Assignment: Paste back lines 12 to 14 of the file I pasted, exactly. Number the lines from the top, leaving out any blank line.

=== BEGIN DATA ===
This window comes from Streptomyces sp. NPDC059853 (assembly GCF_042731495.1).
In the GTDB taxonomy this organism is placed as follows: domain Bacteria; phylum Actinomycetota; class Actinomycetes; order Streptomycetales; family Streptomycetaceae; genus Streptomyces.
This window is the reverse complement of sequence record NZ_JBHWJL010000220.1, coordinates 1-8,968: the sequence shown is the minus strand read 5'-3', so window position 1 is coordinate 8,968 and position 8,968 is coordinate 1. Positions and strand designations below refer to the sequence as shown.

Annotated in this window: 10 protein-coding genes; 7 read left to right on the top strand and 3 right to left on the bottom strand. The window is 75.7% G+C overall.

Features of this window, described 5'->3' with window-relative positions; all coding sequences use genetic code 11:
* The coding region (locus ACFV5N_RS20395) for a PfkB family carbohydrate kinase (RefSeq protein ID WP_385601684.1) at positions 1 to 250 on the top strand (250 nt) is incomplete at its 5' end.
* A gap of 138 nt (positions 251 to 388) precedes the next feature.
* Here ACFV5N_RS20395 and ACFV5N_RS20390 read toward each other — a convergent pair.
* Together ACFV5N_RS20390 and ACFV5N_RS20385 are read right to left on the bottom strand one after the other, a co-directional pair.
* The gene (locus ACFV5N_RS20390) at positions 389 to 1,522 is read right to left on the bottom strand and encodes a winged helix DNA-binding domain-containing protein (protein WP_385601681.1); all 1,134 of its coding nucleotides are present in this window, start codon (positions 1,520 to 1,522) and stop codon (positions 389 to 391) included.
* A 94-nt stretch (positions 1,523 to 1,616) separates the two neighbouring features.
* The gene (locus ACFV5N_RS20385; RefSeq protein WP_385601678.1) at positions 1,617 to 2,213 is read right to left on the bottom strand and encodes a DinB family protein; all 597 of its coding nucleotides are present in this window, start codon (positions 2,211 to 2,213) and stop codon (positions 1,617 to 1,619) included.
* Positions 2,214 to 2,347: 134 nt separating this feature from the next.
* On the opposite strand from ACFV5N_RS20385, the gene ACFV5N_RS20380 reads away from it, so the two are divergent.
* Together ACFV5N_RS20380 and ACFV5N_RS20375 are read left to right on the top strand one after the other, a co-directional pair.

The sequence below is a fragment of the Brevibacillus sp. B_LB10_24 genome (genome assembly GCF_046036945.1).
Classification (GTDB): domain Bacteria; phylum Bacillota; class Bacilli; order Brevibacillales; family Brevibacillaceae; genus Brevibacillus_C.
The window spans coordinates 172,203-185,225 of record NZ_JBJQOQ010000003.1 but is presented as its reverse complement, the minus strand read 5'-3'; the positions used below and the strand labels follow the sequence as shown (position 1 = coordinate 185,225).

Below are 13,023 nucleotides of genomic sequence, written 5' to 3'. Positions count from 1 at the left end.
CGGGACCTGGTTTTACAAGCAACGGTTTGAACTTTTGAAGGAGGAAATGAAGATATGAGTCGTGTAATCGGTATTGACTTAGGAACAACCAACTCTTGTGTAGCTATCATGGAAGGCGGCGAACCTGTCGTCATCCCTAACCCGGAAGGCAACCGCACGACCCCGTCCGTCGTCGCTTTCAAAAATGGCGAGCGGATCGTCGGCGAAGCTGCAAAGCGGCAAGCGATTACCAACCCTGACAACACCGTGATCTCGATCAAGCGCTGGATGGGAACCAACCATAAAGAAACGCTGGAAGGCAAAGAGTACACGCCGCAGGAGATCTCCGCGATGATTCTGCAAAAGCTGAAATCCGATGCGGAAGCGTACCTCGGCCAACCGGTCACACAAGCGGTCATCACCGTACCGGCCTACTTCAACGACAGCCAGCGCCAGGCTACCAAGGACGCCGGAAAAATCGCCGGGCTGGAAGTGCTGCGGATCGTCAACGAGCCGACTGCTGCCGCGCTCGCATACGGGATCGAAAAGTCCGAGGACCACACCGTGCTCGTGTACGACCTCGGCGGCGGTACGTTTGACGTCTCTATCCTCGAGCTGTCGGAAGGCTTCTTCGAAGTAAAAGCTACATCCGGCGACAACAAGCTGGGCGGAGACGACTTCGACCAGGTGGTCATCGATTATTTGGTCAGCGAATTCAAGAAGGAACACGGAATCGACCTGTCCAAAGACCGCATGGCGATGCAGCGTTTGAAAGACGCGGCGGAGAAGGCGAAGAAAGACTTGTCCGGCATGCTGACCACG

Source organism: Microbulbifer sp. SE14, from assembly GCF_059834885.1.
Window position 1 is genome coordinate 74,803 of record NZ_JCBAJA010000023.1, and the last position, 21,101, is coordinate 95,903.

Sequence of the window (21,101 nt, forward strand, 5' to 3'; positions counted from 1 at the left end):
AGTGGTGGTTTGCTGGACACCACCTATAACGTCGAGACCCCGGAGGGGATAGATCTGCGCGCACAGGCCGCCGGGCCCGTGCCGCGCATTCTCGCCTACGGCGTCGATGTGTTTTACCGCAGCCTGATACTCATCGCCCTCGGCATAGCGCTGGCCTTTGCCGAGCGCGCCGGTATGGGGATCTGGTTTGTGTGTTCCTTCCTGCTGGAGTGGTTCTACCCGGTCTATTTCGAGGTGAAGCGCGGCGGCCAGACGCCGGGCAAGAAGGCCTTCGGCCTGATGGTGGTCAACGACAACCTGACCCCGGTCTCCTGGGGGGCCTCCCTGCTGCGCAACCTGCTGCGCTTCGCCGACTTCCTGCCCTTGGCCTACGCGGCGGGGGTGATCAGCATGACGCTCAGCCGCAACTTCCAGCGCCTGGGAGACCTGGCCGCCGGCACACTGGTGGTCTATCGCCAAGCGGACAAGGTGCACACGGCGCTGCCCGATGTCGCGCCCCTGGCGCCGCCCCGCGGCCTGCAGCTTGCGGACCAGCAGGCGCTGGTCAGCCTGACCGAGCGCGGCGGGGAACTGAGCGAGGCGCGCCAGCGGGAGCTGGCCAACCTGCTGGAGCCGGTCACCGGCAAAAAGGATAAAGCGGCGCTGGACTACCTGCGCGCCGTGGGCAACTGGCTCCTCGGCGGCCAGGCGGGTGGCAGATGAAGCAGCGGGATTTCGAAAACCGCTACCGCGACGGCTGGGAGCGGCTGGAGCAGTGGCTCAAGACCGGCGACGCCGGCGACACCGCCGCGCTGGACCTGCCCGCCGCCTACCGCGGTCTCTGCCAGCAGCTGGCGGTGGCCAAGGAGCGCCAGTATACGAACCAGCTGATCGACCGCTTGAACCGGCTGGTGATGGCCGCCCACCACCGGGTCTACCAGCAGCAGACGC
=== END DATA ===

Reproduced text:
* The gene (locus ACFV5N_RS20385; RefSeq protein WP_385601678.1) at positions 1,617 to 2,213 is read right to left on the bottom strand and encodes a DinB family protein; all 597 of its coding nucleotides are present in this window, start codon (positions 2,211 to 2,213) and stop codon (positions 1,617 to 1,619) included.
* Positions 2,214 to 2,347: 134 nt separating this feature from the next.
* On the opposite strand from ACFV5N_RS20385, the gene ACFV5N_RS20380 reads away from it, so the two are divergent.